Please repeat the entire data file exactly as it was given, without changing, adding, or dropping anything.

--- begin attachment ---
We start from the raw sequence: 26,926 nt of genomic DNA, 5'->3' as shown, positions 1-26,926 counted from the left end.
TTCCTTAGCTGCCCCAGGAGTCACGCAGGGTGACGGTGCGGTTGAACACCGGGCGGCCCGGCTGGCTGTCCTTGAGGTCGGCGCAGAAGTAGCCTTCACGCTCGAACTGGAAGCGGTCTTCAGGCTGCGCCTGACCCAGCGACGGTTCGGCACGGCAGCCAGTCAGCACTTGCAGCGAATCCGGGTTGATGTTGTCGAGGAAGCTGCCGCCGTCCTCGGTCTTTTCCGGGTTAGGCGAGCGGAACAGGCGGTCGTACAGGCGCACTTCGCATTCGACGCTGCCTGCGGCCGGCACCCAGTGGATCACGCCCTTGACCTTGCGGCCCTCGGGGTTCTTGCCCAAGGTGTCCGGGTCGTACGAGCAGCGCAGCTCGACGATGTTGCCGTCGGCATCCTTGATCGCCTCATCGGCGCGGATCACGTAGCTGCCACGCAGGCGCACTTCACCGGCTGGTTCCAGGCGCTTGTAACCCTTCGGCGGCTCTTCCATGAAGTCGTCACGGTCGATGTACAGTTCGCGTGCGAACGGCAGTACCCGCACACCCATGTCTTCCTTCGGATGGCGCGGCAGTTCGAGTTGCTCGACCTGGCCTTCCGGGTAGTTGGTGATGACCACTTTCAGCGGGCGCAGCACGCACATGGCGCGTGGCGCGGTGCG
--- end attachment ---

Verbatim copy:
We start from the raw sequence: 26,926 nt of genomic DNA, 5'->3' as shown, positions 1-26,926 counted from the left end.
TTCCTTAGCTGCCCCAGGAGTCACGCAGGGTGACGGTGCGGTTGAACACCGGGCGGCCCGGCTGGCTGTCCTTGAGGTCGGCGCAGAAGTAGCCTTCACGCTCGAACTGGAAGCGGTCTTCAGGCTGCGCCTGACCCAGCGACGGTTCGGCACGGCAGCCAGTCAGCACTTGCAGCGAATCCGGGTTGATGTTGTCGAGGAAGCTGCCGCCGTCCTCGGTCTTTTCCGGGTTAGGCGAGCGGAACAGGCGGTCGTACAGGCGCACTTCGCATTCGACGCTGCCTGCGGCCGGCACCCAGTGGATCACGCCCTTGACCTTGCGGCCCTCGGGGTTCTTGCCCAAGGTGTCCGGGTCGTACGAGCAGCGCAGCTCGACGATGTTGCCGTCGGCATCCTTGATCGCCTCATCGGCGCGGATCACGTAGCTGCCACGCAGGCGCACTTCACCGGCTGGTTCCAGGCGCTTGTAACCCTTCGGCGGCTCTTCCATGAAGTCGTCACGGTCGATGTACAGTTCGCGTGCGAACGGCAGTACCCGCACACCCATGTCTTCCTTCGGATGGCGCGGCAGTTCGAGTTGCTCGACCTGGCCTTCCGGGTAGTTGGTGATGACCACTTTCAGCGGGCGCAGCACGCACATGGCGCGTGGCGCGGTGCG